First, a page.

Backfilling a black-hole

Yanis Varoufakis writing in MRzine claims he has a ‘modest proposal’, it is anything but…

I’ll pull out a few paragraphs but read the rest yourself.

I’m certainly not an advocate of  the responsible federation, he seems to point towards – a system of shared responsibility, risk and benefit for all those that sought to bring the EuroZone about. Though it does seems fairer than what exists.

I doubt EU Finance Ministers have even considered anything close to his proposals..should they?

The EuroZone (EZ) is facing an escalating twin crisis but only acknowledges one of its two manifestations.  On the one hand we have the sovereign debt crisis which permeates the public sector in the majority of its member countries.  On the other hand we have Europe’s private-sector banks, many of which find themselves on the brink.  Over-laden with paper assets (both publically and privately issued) which are worth next to nothing, they constitute black holes into which the European Central Bank (ECB) keeps pumping oceans of liquidity that, naturally, only occasion a tiny trickle of extra loans to business.  Meanwhile, the EZ leadership steadfastly refuses to discuss the private debt crisis, concentrating solely on the need to curtail public debt through a massive austerity drive.  In a never-ending cycle, these fiscal cuts constrain economic activity further and thus pull the rug from under the European bankers’ already weakened legs.  So the crisis is reproducing itself.

What we have now is a textbook case of how not to run a bailout.  Is it any wonder that the banks are not reassured by Europe’s long-term “resolution” of the Greek crisis?  And is it surprising that the markets are ready to speculate on which will be the next domino pieces to fall, once Greece and some banks (that have lent it large sums in the past) have toppled?  This is, in a nutshell, the essence of the euro crisis.  A crisis that is young and that has much energy left in it.  The question that naturally arises in view of the above is: Could Europe have responded differently?

If the euro crisis reveals anything, it is the simple truth (once better understood — see George Krimpas’ excellent article here) that a currency union cannot bank on balanced trade within its regions.  Germany will, come what may, have a trade surplus with Portugal.  So, if the currencies of the two countries are to be locked up indefinitely, keeping the balance sheets balanced requires either a steady transfer of capital from Germany to Portugal or a constant diminution in Portuguese wages.  Though both phenomena are possible, and often observable, life has proved that neither the capital flows nor wage reductions are large enough to avert the ever-growing imbalances between deficit and surplus EZ countries.  In short, either the currency union will break up or a political-cum-institutional solution will be found.  What follows is a modest proposal of what that longer-term institutional solution might entail.  Why modest?  Because it does not call for the obvious solution to the problem: i.e. federation.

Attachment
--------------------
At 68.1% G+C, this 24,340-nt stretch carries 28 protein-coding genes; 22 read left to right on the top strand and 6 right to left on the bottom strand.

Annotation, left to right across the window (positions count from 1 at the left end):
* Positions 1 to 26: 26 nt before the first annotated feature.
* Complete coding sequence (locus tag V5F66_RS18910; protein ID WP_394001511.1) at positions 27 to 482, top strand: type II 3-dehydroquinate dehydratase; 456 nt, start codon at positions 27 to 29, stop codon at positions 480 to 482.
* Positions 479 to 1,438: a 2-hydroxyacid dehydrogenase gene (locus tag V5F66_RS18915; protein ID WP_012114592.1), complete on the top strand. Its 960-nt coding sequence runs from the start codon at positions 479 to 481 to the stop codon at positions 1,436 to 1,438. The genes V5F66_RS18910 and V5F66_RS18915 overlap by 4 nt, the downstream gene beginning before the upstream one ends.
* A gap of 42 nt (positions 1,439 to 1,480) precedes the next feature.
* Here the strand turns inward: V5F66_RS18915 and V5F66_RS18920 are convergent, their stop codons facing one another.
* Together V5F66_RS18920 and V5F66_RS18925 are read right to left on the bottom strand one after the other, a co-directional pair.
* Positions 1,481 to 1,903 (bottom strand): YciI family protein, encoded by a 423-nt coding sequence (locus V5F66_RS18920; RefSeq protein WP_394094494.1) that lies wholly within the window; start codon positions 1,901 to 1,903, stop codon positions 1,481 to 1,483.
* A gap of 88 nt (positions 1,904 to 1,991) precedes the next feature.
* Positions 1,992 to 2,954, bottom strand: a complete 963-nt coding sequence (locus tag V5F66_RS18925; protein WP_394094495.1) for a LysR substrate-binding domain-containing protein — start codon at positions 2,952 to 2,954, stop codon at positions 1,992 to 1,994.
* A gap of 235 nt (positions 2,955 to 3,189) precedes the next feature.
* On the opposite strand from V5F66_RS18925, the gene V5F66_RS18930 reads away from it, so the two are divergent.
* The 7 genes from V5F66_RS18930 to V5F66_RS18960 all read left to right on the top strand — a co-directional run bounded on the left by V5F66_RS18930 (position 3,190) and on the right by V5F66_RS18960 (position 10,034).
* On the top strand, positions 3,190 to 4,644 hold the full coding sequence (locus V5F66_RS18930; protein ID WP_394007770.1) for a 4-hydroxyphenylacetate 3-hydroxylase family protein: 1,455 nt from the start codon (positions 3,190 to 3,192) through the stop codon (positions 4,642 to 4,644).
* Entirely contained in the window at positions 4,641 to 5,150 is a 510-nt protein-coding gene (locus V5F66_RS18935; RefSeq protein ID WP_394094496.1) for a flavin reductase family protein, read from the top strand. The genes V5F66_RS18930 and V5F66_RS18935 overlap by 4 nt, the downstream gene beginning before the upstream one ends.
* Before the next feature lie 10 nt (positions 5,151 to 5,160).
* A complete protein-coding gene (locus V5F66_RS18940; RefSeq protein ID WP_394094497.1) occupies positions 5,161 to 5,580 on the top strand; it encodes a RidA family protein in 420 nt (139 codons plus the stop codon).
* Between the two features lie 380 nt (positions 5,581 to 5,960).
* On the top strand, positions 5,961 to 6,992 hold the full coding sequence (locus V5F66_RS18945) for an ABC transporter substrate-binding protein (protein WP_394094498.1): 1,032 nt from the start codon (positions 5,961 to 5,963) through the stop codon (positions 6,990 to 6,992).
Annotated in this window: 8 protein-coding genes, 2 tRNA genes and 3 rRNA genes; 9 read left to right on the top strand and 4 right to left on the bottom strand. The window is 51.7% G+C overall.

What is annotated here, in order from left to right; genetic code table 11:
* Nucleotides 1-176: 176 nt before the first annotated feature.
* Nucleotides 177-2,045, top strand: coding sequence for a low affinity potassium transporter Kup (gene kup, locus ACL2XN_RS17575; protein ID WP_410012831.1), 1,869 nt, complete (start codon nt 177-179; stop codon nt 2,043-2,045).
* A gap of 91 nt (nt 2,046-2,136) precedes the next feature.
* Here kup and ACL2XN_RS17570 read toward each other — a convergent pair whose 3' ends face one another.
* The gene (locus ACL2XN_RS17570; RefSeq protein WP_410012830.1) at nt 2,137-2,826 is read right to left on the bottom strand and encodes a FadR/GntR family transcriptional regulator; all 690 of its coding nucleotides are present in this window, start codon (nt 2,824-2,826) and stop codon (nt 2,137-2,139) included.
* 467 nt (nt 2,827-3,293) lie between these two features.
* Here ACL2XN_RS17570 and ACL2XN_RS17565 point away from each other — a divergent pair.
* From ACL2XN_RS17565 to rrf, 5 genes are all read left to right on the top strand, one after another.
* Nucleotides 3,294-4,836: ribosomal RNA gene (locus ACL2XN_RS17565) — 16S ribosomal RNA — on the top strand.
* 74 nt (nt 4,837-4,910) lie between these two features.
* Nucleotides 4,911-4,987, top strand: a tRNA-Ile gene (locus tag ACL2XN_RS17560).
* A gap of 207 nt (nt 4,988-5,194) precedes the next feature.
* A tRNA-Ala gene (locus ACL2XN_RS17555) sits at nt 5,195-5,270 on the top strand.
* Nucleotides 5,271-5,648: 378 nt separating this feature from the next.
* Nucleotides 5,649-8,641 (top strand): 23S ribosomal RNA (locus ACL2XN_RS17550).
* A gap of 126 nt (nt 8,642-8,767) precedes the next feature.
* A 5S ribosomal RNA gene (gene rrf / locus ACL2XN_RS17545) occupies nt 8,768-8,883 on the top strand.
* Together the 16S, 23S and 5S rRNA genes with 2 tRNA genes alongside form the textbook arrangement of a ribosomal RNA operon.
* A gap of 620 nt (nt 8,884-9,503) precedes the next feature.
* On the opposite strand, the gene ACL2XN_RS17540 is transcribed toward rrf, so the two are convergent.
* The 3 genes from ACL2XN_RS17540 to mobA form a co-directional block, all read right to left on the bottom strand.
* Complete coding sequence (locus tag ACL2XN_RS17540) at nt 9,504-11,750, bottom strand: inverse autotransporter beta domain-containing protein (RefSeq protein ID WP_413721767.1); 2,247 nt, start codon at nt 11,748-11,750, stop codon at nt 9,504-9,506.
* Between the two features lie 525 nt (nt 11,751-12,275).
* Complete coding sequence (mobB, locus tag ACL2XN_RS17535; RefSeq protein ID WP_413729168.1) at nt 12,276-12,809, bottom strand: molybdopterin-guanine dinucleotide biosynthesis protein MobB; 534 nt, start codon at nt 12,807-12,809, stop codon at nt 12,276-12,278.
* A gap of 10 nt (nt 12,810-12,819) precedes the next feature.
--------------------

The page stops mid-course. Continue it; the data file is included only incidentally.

The idea that the burdens of the crisis should be shared between capital and labor, between productive and financial sectors, between deficit and surplus regions is anathema to them.  The notion that interest rates paid by the German government will have to rise (even very modestly) so as to maintain a semblance of balance within the EU is abhorrent to the German elites.  For they are quite happy with the current situation where their profit rates are on the rise while the German workers are having to make do with declining real wages.  When confronted with the reality of the imbalances between Germany and Greece or Portugal, their response is to think: “Well, if our German workers, who are considerably more productive, take lying down constant diminutions of their living standards, then the lazy Greek and Portuguese ones should be walloped with huge wage and benefit cuts.  If not, our own workers may object to their lot.”  Indeed, they are convinced of the moral case for such macroeconomic protectionism, unable to recognize that their insistence is incompatible with the maintenance of a common currency which boosts their own surpluses, viz. the maintenance of the deficit EZ countries and the rest of the world.

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